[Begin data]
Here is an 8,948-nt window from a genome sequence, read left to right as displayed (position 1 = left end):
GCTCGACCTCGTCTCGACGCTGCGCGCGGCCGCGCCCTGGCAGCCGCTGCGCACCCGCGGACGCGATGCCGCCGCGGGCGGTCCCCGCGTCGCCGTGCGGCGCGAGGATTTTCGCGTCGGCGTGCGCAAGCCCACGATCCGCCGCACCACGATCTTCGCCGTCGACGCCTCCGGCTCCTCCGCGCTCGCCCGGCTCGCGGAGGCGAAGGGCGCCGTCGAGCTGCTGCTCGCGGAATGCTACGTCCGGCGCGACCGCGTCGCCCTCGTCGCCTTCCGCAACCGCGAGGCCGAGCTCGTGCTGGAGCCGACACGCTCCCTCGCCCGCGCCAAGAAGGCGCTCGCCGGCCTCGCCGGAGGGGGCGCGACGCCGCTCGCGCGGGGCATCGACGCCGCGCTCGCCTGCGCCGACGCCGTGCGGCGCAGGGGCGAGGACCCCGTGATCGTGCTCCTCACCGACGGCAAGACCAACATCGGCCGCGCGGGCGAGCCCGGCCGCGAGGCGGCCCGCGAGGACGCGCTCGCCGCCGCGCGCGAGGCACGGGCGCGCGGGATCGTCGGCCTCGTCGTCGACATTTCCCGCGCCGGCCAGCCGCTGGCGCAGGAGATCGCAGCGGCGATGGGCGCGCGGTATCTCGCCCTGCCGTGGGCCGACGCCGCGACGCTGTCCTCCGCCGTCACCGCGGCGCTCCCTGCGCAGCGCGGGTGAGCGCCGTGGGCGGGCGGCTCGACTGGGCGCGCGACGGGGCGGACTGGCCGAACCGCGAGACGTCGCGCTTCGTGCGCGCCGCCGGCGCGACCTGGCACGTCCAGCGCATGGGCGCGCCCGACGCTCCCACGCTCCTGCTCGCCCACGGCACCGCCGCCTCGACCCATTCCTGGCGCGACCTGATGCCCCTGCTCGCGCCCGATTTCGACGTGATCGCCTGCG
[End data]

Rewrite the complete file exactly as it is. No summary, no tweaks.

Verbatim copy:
Here is an 8,948-nt window from a genome sequence, read left to right as displayed (position 1 = left end):
GCTCGACCTCGTCTCGACGCTGCGCGCGGCCGCGCCCTGGCAGCCGCTGCGCACCCGCGGACGCGATGCCGCCGCGGGCGGTCCCCGCGTCGCCGTGCGGCGCGAGGATTTTCGCGTCGGCGTGCGCAAGCCCACGATCCGCCGCACCACGATCTTCGCCGTCGACGCCTCCGGCTCCTCCGCGCTCGCCCGGCTCGCGGAGGCGAAGGGCGCCGTCGAGCTGCTGCTCGCGGAATGCTACGTCCGGCGCGACCGCGTCGCCCTCGTCGCCTTCCGCAACCGCGAGGCCGAGCTCGTGCTGGAGCCGACACGCTCCCTCGCCCGCGCCAAGAAGGCGCTCGCCGGCCTCGCCGGAGGGGGCGCGACGCCGCTCGCGCGGGGCATCGACGCCGCGCTCGCCTGCGCCGACGCCGTGCGGCGCAGGGGCGAGGACCCCGTGATCGTGCTCCTCACCGACGGCAAGACCAACATCGGCCGCGCGGGCGAGCCCGGCCGCGAGGCGGCCCGCGAGGACGCGCTCGCCGCCGCGCGCGAGGCACGGGCGCGCGGGATCGTCGGCCTCGTCGTCGACATTTCCCGCGCCGGCCAGCCGCTGGCGCAGGAGATCGCAGCGGCGATGGGCGCGCGGTATCTCGCCCTGCCGTGGGCCGACGCCGCGACGCTGTCCTCCGCCGTCACCGCGGCGCTCCCTGCGCAGCGCGGGTGAGCGCCGTGGGCGGGCGGCTCGACTGGGCGCGCGACGGGGCGGACTGGCCGAACCGCGAGACGTCGCGCTTCGTGCGCGCCGCCGGCGCGACCTGGCACGTCCAGCGCATGGGCGCGCCCGACGCTCCCACGCTCCTGCTCGCCCACGGCACCGCCGCCTCGACCCATTCCTGGCGCGACCTGATGCCCCTGCTCGCGCCCGATTTCGACGTGATCGCCTGCG